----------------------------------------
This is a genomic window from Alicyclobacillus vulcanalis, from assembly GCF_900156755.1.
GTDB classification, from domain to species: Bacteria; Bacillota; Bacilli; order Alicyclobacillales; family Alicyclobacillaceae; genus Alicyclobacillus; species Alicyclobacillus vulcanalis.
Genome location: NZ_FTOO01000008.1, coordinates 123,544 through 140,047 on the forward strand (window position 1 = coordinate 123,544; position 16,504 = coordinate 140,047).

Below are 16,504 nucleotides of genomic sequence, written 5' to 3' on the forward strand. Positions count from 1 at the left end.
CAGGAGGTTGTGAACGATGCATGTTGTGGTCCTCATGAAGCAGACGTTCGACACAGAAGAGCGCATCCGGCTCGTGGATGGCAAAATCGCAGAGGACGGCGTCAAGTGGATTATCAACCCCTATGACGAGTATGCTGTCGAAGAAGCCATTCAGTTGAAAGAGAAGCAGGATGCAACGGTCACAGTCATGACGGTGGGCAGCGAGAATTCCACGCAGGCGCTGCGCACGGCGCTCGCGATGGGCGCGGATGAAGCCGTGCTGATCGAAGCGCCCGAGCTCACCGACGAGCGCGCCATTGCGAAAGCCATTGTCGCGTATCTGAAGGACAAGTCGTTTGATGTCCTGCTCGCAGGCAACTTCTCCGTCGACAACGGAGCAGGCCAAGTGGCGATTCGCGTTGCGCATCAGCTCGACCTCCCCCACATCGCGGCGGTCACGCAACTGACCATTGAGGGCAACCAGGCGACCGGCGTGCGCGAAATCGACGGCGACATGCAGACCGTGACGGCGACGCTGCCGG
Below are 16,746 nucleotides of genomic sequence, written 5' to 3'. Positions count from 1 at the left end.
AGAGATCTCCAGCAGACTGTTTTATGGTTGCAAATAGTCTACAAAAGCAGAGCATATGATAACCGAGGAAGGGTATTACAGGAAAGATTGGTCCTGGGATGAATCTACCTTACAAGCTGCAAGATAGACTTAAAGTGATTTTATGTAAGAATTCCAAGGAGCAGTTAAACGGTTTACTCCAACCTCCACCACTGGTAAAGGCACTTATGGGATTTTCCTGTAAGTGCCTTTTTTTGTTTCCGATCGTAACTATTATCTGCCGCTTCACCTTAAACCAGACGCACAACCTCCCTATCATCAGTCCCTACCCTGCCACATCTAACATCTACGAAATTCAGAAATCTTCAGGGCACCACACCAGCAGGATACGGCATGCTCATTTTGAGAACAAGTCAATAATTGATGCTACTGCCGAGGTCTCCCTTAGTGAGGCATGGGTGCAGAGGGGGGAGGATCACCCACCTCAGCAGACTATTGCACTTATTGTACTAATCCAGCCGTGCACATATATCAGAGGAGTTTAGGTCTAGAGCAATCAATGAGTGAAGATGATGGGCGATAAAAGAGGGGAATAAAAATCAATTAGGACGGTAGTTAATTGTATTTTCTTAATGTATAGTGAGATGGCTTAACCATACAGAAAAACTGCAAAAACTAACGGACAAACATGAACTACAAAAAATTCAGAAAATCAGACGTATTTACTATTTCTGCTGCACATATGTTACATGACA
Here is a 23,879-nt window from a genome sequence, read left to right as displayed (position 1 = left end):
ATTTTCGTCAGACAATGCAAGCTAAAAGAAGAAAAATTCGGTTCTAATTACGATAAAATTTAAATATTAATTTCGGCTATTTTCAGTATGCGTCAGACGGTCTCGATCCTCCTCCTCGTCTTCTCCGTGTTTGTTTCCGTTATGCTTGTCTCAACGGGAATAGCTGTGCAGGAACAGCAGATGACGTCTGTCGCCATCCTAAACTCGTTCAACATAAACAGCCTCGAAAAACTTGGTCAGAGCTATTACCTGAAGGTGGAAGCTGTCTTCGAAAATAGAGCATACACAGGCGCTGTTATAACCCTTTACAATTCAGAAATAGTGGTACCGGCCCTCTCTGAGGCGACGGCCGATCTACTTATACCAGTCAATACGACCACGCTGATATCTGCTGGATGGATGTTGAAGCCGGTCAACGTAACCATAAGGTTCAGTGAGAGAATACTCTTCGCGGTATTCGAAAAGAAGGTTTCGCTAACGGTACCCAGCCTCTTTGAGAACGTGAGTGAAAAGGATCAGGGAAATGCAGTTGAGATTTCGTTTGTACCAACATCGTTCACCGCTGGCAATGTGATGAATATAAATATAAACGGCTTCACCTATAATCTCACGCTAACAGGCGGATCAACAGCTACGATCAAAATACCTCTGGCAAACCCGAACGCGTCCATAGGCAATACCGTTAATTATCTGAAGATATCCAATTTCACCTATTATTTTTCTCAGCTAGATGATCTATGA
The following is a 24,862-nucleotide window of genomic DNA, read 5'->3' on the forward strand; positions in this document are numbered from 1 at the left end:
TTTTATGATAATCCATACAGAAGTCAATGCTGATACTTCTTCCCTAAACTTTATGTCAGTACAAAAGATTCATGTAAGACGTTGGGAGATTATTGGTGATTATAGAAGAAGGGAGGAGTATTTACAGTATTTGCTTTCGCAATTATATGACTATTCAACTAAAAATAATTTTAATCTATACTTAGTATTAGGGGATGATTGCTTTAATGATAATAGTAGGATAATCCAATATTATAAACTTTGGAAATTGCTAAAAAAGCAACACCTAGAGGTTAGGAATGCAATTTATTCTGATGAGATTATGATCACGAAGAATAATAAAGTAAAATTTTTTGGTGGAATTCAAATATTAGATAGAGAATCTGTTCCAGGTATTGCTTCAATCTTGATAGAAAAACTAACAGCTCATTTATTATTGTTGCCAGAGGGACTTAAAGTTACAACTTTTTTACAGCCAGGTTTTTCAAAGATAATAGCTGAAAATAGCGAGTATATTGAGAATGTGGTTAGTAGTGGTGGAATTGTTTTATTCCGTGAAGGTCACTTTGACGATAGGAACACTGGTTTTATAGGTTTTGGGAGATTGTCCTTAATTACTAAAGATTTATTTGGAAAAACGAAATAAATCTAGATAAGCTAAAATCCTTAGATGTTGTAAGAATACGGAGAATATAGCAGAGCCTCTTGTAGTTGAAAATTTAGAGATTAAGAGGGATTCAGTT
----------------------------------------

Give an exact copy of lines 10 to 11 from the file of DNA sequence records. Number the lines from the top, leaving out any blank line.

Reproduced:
The following is a 24,862-nucleotide window of genomic DNA, read 5'->3' on the forward strand; positions in this document are numbered from 1 at the left end:
TTTTATGATAATCCATACAGAAGTCAATGCTGATACTTCTTCCCTAAACTTTATGTCAGTACAAAAGATTCATGTAAGACGTTGGGAGATTATTGGTGATTATAGAAGAAGGGAGGAGTATTTACAGTATTTGCTTTCGCAATTATATGACTATTCAACTAAAAATAATTTTAATCTATACTTAGTATTAGGGGATGATTGCTTTAATGATAATAGTAGGATAATCCAATATTATAAACTTTGGAAATTGCTAAAAAAGCAACACCTAGAGGTTAGGAATGCAATTTATTCTGATGAGATTATGATCACGAAGAATAATAAAGTAAAATTTTTTGGTGGAATTCAAATATTAGATAGAGAATCTGTTCCAGGTATTGCTTCAATCTTGATAGAAAAACTAACAGCTCATTTATTATTGTTGCCAGAGGGACTTAAAGTTACAACTTTTTTACAGCCAGGTTTTTCAAAGATAATAGCTGAAAATAGCGAGTATATTGAGAATGTGGTTAGTAGTGGTGGAATTGTTTTATTCCGTGAAGGTCACTTTGACGATAGGAACACTGGTTTTATAGGTTTTGGGAGATTGTCCTTAATTACTAAAGATTTATTTGGAAAAACGAAATAAATCTAGATAAGCTAAAATCCTTAGATGTTGTAAGAATACGGAGAATATAGCAGAGCCTCTTGTAGTTGAAAATTTAGAGATTAAGAGGGATTCAGTT